WASHINGTON — As the federal government struggles to care for an unexpected influx of children caught trying to cross the border without a parent or guardian, dioceses and social service agencies where the minors are passing through are trying to provide assistance.

A surge in such children being detained at the border -- more than 48,000 since October, double the number apprehended in all of the 2012 fiscal year -- has caught governmental and private agencies short of the resources needed to care for the children, explained participants in a June 10 teleconference. As recently as 2011, the annual number of unaccompanied minors was 6,000 or 7,000 a year.

President Barack Obama June 2 designated the Federal Emergency Management Agency to deal with the surge as "an urgent humanitarian situation." The vast majority of the unaccompanied children are from El Salvador, Honduras and Guatemala, where crime and threats by drug cartels and gangs are rampant.

The flood of youngsters has led to them being shipped across several states to temporary shelters set up in warehouses or other settings while the Department of Health and Human Services, which is responsible for their care through its Office of Refugee Resettlement, makes longer-term arrangements. That can include turning the children over to the custody of parents or other relatives in the United States while the government pursues deportation.

Valleycentral.com, a Brownsville, Texas-area news outlet, reported June 13 that two Catholic parishes in the Rio Grande Valley would be gathering food, clothing, baby supplies and toiletries to offer the young migrants. The Rio Grande Valley has seen the bulk of the influx of children who cross the border without their parents.

Several Tucson, Arizona, news outlets quoted Bishop Gerald F. Kicanas discussing meetings he was in with community leaders and municipal and federal authorities about how to deal with the thousands of migrants being moved to Arizona to make room for the continuing influx in Texas.

Tucson and Phoenix were receiving busloads of women and children from Texas daily, he said. Families with few belongings and no food or money are dropped off at bus stations with instructions to show up for future deportation-related hearings.

South of Tucson, in the border city of Nogales, unaccompanied minors were literally being warehoused, sheltered in a Border Patrol warehouse with no indoor plumbing while more permanent housing is arranged. Bishop Kicanas said the Tucson community groups were discussing opening a shelter for the children.

In the June 10 teleconference, Erica Dahl-Bredine, country representative for El Salvador for Catholic Relief Services, said the surge "is a direct result of the growing desperation we are seeing here in Central America."

She noted that the U.N. Office of Drugs and Crime reported that Honduras and El Salvador were among the five most violent countries in the world. "In huge areas of the capital cities and many rural areas, the  gangs are calling the shots," Dahl-Bredine said. "There are far more gang members than police officers in El Salvador and Honduras."

She told of the 15-year-old son of the person who cleans her office being taken off the bus by gang members on his way home from school and severely beaten.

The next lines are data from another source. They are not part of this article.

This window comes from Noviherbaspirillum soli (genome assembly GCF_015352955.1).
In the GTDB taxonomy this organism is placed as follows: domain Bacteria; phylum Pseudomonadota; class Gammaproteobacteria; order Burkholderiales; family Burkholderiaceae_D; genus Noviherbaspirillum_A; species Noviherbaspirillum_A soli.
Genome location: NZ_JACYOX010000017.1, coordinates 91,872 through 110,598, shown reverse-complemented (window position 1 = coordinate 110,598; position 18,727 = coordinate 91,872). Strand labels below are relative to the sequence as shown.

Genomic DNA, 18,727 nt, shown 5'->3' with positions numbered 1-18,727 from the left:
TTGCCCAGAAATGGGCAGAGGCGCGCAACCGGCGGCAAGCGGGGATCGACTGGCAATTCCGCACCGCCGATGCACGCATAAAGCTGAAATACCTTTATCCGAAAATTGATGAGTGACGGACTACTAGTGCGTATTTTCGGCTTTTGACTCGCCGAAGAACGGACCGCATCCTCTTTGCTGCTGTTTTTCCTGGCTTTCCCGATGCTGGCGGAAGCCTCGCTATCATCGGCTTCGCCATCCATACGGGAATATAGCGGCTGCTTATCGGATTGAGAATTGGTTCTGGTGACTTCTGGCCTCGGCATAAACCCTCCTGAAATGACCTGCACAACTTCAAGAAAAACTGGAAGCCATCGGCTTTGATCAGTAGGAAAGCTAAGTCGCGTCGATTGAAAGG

"His crime was simply being from a neighborhood controlled by the rival gang," she said. "If he ever rode the bus through there again, he was told, they would kill him."

There's been some anecdotal reporting that people in Central America are sending their kids north in the hope of them getting legal status, because of an administration program giving some young adults protection from deportation. But Leslie E. Velez, senior protection officer for the U.N. High Commissioner for Refugees, said in the teleconference that interviews show there's more to it than that.

Last year the UNHCR did lengthy interviews with more than 400 minor migrants, asking them about why they left home and what their experiences were on the way, she said.

Almost 60 percent said they were fleeing chronic violence at home, "in many cases, fleeing for their lives," Velez said.

"One 15-year-old girl explained it to us, to break it down," she said. In El Salvador, the girl said, the gang members take young girls and rape them. If they don't agree to become the "girlfriends" of gang members, "they put you in a plastic bag," Velez said the girl explained.

The panelists at the teleconference, organized by the Center for American Progress, said that about half the children -- whose average age is 14 -- are girls, where in years past nearly all were boys. Many of the girls are pregnant, from being raped either at home or on the way to the U.S., said Michelle Brane, director, of the Migrant Rights and Justice Program of the Women's Refugee Commission.

"They are well aware of how dangerous it is, and that they might die," she said. One young migrant told her agency that she "had to take the chance. If she stayed home she was certain to die."

Dahl-Bredine, who formerly worked for CRS in its Mexico programs office in Nogales, Arizona, said most Central Americans are well aware how dangerous the trip is.

"Almost everyone knows someone who has made the trip," she said. "They know about the so called 'death train' through Mexico, the routine assaults and kidnappings of migrants, the rape statistics among women and girls in transit, the harrowing journey through the desert.

"But as a grandmother I met recently at a government repatriation center said when I asked why she let her 12- and 14-year-old grandsons attempt the journey, 'I am terrified to take them home. The gang just won't let them be.'"